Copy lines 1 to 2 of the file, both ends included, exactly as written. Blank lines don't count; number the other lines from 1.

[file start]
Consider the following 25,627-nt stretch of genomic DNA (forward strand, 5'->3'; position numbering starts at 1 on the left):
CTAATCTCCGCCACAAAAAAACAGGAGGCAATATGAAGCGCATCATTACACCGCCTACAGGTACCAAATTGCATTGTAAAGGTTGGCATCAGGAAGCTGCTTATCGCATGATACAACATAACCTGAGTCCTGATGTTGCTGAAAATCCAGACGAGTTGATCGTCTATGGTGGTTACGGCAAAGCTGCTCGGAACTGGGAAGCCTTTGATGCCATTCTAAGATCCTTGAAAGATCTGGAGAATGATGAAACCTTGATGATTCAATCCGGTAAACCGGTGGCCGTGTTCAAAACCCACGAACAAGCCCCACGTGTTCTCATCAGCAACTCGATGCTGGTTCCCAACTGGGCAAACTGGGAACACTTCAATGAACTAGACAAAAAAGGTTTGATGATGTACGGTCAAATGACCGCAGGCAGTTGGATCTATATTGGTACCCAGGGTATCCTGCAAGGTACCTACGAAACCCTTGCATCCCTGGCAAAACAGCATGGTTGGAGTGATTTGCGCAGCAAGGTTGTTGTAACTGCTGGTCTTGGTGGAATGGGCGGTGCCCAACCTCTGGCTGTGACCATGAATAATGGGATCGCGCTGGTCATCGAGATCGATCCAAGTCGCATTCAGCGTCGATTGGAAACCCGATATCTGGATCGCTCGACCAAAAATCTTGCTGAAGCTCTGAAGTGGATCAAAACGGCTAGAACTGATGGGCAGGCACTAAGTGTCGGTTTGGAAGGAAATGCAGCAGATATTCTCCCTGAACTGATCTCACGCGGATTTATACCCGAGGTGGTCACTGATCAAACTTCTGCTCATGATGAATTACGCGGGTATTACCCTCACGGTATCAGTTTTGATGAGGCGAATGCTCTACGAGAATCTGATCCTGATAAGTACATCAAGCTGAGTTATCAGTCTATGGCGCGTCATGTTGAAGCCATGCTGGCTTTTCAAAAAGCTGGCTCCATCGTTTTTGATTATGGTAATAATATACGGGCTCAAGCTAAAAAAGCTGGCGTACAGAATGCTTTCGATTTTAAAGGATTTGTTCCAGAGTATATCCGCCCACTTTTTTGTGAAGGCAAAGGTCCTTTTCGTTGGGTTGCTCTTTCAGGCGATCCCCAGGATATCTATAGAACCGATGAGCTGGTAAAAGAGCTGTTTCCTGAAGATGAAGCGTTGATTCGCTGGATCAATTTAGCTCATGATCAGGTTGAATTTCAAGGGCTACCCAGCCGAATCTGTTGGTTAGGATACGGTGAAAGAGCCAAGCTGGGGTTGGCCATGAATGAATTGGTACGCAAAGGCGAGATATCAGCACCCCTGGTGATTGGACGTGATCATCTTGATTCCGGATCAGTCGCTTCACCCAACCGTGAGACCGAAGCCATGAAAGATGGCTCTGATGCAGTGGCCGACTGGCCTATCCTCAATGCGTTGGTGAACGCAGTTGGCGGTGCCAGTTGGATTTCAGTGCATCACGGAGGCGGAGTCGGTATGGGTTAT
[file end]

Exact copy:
Consider the following 25,627-nt stretch of genomic DNA (forward strand, 5'->3'; position numbering starts at 1 on the left):
CTAATCTCCGCCACAAAAAAACAGGAGGCAATATGAAGCGCATCATTACACCGCCTACAGGTACCAAATTGCATTGTAAAGGTTGGCATCAGGAAGCTGCTTATCGCATGATACAACATAACCTGAGTCCTGATGTTGCTGAAAATCCAGACGAGTTGATCGTCTATGGTGGTTACGGCAAAGCTGCTCGGAACTGGGAAGCCTTTGATGCCATTCTAAGATCCTTGAAAGATCTGGAGAATGATGAAACCTTGATGATTCAATCCGGTAAACCGGTGGCCGTGTTCAAAACCCACGAACAAGCCCCACGTGTTCTCATCAGCAACTCGATGCTGGTTCCCAACTGGGCAAACTGGGAACACTTCAATGAACTAGACAAAAAAGGTTTGATGATGTACGGTCAAATGACCGCAGGCAGTTGGATCTATATTGGTACCCAGGGTATCCTGCAAGGTACCTACGAAACCCTTGCATCCCTGGCAAAACAGCATGGTTGGAGTGATTTGCGCAGCAAGGTTGTTGTAACTGCTGGTCTTGGTGGAATGGGCGGTGCCCAACCTCTGGCTGTGACCATGAATAATGGGATCGCGCTGGTCATCGAGATCGATCCAAGTCGCATTCAGCGTCGATTGGAAACCCGATATCTGGATCGCTCGACCAAAAATCTTGCTGAAGCTCTGAAGTGGATCAAAACGGCTAGAACTGATGGGCAGGCACTAAGTGTCGGTTTGGAAGGAAATGCAGCAGATATTCTCCCTGAACTGATCTCACGCGGATTTATACCCGAGGTGGTCACTGATCAAACTTCTGCTCATGATGAATTACGCGGGTATTACCCTCACGGTATCAGTTTTGATGAGGCGAATGCTCTACGAGAATCTGATCCTGATAAGTACATCAAGCTGAGTTATCAGTCTATGGCGCGTCATGTTGAAGCCATGCTGGCTTTTCAAAAAGCTGGCTCCATCGTTTTTGATTATGGTAATAATATACGGGCTCAAGCTAAAAAAGCTGGCGTACAGAATGCTTTCGATTTTAAAGGATTTGTTCCAGAGTATATCCGCCCACTTTTTTGTGAAGGCAAAGGTCCTTTTCGTTGGGTTGCTCTTTCAGGCGATCCCCAGGATATCTATAGAACCGATGAGCTGGTAAAAGAGCTGTTTCCTGAAGATGAAGCGTTGATTCGCTGGATCAATTTAGCTCATGATCAGGTTGAATTTCAAGGGCTACCCAGCCGAATCTGTTGGTTAGGATACGGTGAAAGAGCCAAGCTGGGGTTGGCCATGAATGAATTGGTACGCAAAGGCGAGATATCAGCACCCCTGGTGATTGGACGTGATCATCTTGATTCCGGATCAGTCGCTTCACCCAACCGTGAGACCGAAGCCATGAAAGATGGCTCTGATGCAGTGGCCGACTGGCCTATCCTCAATGCGTTGGTGAACGCAGTTGGCGGTGCCAGTTGGATTTCAGTGCATCACGGAGGCGGAGTCGGTATGGGTTAT